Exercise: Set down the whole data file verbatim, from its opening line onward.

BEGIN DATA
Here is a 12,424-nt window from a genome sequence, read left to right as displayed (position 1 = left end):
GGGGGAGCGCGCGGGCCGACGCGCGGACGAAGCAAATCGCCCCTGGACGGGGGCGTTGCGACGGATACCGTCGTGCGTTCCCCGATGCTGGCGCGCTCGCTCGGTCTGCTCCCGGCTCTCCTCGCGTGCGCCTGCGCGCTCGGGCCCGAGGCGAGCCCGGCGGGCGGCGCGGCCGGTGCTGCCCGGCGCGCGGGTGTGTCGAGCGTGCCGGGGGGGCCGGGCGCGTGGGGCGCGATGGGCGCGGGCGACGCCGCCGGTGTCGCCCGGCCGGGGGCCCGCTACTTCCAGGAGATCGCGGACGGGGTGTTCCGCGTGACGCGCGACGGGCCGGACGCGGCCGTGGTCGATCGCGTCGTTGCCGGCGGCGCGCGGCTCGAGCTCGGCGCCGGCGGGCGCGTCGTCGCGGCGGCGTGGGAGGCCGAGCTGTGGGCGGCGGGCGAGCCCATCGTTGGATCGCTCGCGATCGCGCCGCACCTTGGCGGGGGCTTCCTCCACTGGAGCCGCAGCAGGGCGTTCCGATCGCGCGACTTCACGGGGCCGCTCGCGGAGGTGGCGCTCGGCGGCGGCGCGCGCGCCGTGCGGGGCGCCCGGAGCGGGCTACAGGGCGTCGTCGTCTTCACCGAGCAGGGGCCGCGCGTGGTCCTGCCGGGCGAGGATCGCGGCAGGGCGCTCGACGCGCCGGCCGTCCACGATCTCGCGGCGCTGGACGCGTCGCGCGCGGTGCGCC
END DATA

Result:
Here is a 12,424-nt window from a genome sequence, read left to right as displayed (position 1 = left end):
GGGGGAGCGCGCGGGCCGACGCGCGGACGAAGCAAATCGCCCCTGGACGGGGGCGTTGCGACGGATACCGTCGTGCGTTCCCCGATGCTGGCGCGCTCGCTCGGTCTGCTCCCGGCTCTCCTCGCGTGCGCCTGCGCGCTCGGGCCCGAGGCGAGCCCGGCGGGCGGCGCGGCCGGTGCTGCCCGGCGCGCGGGTGTGTCGAGCGTGCCGGGGGGGCCGGGCGCGTGGGGCGCGATGGGCGCGGGCGACGCCGCCGGTGTCGCCCGGCCGGGGGCCCGCTACTTCCAGGAGATCGCGGACGGGGTGTTCCGCGTGACGCGCGACGGGCCGGACGCGGCCGTGGTCGATCGCGTCGTTGCCGGCGGCGCGCGGCTCGAGCTCGGCGCCGGCGGGCGCGTCGTCGCGGCGGCGTGGGAGGCCGAGCTGTGGGCGGCGGGCGAGCCCATCGTTGGATCGCTCGCGATCGCGCCGCACCTTGGCGGGGGCTTCCTCCACTGGAGCCGCAGCAGGGCGTTCCGATCGCGCGACTTCACGGGGCCGCTCGCGGAGGTGGCGCTCGGCGGCGGCGCGCGCGCCGTGCGGGGCGCCCGGAGCGGGCTACAGGGCGTCGTCGTCTTCACCGAGCAGGGGCCGCGCGTGGTCCTGCCGGGCGAGGATCGCGGCAGGGCGCTCGACGCGCCGGCCGTCCACGATCTCGCGGCGCTGGACGCGTCGCGCGCGGTGCGCC